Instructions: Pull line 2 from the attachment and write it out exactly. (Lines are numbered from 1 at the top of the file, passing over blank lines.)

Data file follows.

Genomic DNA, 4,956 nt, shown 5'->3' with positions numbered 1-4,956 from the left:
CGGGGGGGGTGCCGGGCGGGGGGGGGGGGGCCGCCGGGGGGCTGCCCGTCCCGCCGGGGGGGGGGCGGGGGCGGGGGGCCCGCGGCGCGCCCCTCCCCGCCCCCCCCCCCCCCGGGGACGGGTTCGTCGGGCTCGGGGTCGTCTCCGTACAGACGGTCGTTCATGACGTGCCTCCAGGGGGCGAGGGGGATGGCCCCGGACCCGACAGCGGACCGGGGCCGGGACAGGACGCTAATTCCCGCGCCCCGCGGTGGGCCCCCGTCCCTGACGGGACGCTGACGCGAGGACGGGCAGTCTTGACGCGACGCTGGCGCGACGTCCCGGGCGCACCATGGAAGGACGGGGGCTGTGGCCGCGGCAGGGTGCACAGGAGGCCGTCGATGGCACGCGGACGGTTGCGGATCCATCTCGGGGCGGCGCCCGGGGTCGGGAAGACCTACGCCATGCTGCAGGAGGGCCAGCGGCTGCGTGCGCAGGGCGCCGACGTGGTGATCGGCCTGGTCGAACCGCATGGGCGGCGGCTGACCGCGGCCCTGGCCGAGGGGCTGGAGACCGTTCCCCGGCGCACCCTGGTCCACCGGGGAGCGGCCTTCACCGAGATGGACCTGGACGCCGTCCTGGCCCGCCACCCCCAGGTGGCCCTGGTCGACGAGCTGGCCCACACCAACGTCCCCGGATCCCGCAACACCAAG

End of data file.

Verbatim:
CGGGGGGGGTGCCGGGCGGGGGGGGGGGGGCCGCCGGGGGGCTGCCCGTCCCGCCGGGGGGGGGGCGGGGGCGGGGGGCCCGCGGCGCGCCCCTCCCCGCCCCCCCCCCCCCCGGGGACGGGTTCGTCGGGCTCGGGGTCGTCTCCGTACAGACGGTCGTTCATGACGTGCCTCCAGGGGGCGAGGGGGATGGCCCCGGACCCGACAGCGGACCGGGGCCGGGACAGGACGCTAATTCCCGCGCCCCGCGGTGGGCCCCCGTCCCTGACGGGACGCTGACGCGAGGACGGGCAGTCTTGACGCGACGCTGGCGCGACGTCCCGGGCGCACCATGGAAGGACGGGGGCTGTGGCCGCGGCAGGGTGCACAGGAGGCCGTCGATGGCACGCGGACGGTTGCGGATCCATCTCGGGGCGGCGCCCGGGGTCGGGAAGACCTACGCCATGCTGCAGGAGGGCCAGCGGCTGCGTGCGCAGGGCGCCGACGTGGTGATCGGCCTGGTCGAACCGCATGGGCGGCGGCTGACCGCGGCCCTGGCCGAGGGGCTGGAGACCGTTCCCCGGCGCACCCTGGTCCACCGGGGAGCGGCCTTCACCGAGATGGACCTGGACGCCGTCCTGGCCCGCCACCCCCAGGTGGCCCTGGTCGACGAGCTGGCCCACACCAACGTCCCCGGATCCCGCAACACCAAG